In India, service sector is the largest contributor to the nation’s GDP.
Numerous vendor contracts are entered via several financial institutions (software systems; operational systems; document platforms; electronic banking services, etc.). This need has led to the growth of vendor contracts as organizations streamline their operations and look to leverage technology’s capacity for innovative solutions. This results in a dynamic business climate with both challenges and opportunities. In these conditions, there is a considerable value for service providers with protection provided by well-drafted service level agreements. Some of the challenges faced by this industry are:
- Feeble man, not the firm: Task of reviewing vendor contracts are often assigned to those who are technically sound with the particular operation in question, not to those concerned with contractual terms. This creates a knowledge gap and can have adverse effects on the firms capabilities.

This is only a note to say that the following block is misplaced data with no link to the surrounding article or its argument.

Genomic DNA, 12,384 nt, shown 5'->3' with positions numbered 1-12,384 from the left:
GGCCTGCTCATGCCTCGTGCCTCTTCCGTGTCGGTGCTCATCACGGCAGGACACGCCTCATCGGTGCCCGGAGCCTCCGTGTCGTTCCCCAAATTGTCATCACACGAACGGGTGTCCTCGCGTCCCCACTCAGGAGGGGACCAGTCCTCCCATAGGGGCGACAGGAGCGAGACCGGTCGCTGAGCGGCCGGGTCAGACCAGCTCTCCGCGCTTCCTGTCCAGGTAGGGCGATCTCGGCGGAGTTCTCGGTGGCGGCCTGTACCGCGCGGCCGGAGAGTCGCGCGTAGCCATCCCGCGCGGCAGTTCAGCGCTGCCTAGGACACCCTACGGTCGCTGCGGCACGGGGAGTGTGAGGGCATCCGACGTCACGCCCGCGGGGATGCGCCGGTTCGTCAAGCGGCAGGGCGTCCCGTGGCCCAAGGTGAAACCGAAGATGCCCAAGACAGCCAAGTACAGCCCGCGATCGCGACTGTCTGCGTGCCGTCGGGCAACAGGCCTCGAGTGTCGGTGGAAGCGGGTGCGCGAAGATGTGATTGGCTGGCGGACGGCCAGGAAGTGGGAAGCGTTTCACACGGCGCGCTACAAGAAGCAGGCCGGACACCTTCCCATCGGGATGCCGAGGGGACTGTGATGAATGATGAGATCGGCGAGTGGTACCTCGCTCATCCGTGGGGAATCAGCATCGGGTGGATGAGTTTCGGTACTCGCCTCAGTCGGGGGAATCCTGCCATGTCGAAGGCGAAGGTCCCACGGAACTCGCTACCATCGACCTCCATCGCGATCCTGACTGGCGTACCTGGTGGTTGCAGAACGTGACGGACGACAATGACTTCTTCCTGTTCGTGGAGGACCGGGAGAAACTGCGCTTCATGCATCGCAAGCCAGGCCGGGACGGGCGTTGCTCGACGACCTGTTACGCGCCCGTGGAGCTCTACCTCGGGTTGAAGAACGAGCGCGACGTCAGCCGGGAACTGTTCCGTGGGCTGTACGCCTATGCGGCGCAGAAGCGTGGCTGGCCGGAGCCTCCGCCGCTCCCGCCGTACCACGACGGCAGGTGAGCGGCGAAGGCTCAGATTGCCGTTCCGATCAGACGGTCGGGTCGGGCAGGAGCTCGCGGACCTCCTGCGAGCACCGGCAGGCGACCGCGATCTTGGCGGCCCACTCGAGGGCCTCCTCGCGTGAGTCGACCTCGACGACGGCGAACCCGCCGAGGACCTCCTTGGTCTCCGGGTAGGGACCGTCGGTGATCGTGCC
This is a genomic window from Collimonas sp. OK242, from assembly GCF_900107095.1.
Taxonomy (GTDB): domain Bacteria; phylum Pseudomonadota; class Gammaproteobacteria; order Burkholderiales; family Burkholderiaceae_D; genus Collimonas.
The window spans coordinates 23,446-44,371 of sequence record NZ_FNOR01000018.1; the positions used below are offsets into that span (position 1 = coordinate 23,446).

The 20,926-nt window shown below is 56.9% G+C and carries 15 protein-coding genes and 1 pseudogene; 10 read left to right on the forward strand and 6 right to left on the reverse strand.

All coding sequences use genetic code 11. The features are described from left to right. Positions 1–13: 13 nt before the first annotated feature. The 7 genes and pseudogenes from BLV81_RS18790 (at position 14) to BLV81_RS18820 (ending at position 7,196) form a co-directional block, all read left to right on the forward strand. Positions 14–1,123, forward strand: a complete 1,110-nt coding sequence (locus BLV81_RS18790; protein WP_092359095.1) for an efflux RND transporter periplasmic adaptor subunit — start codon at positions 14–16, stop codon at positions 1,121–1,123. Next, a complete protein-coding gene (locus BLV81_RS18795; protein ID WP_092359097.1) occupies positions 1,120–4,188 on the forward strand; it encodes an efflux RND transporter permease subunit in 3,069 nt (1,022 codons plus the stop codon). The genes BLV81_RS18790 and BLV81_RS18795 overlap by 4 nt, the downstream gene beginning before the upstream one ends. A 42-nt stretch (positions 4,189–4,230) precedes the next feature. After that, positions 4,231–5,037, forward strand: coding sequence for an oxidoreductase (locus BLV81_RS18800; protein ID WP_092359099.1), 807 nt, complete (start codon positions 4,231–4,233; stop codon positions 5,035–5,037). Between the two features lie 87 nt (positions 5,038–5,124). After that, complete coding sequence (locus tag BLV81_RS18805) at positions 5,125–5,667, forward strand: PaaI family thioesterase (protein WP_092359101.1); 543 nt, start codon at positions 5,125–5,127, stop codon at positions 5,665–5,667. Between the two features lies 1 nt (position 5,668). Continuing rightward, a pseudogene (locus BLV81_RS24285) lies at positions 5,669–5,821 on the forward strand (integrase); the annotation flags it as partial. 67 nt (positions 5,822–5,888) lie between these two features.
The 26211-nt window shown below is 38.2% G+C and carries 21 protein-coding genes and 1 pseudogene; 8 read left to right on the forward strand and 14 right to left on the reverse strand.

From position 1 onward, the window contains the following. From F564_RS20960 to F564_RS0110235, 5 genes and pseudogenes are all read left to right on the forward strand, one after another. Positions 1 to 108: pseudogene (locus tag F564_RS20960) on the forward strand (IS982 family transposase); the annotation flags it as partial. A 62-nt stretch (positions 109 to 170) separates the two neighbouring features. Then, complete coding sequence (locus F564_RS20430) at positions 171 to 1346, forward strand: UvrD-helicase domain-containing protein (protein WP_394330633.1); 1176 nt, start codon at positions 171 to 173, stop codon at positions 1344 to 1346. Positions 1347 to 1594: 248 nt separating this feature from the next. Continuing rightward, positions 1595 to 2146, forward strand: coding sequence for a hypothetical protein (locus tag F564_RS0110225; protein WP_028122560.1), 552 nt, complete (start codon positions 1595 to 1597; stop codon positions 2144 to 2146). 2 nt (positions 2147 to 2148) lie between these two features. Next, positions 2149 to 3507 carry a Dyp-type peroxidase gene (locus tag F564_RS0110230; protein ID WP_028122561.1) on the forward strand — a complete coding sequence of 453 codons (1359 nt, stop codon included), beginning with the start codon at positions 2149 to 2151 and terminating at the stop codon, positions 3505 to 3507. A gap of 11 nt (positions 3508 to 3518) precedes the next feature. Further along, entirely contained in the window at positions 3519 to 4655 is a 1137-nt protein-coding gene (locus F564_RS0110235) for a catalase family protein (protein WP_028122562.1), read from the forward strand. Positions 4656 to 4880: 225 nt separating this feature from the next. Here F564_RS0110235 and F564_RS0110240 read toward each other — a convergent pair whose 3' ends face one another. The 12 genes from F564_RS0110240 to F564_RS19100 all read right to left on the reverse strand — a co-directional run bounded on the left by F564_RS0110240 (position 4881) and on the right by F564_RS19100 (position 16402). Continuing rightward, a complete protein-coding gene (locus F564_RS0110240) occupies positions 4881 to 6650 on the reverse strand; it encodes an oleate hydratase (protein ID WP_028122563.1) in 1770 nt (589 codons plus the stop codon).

- Focusing more on cost metrics: Vendor contracts often executed by bank management with little or no consideration given to contractual terms.
- Verbal Contracts: Vendors are often trusted implicitly, although the wording of contracts may vary significantly from provisions discussed orally (onward contracts contain terms which render previous oral discussions irrelevant).
- Defining Service Level Agreement: Improper due diligence i.e. acknowledging what your organization actually need. Directly endeavoring on how to address service or product failures.
- High consultancy cost: Also, SMEs lacking vendor governance are not willing to spend money on third-party consultants and hence, unable to perform efficiently.
- Embedded trust on Third-Parties: The agency providing consultancy may be biased, which can damage the offering party to a great deal.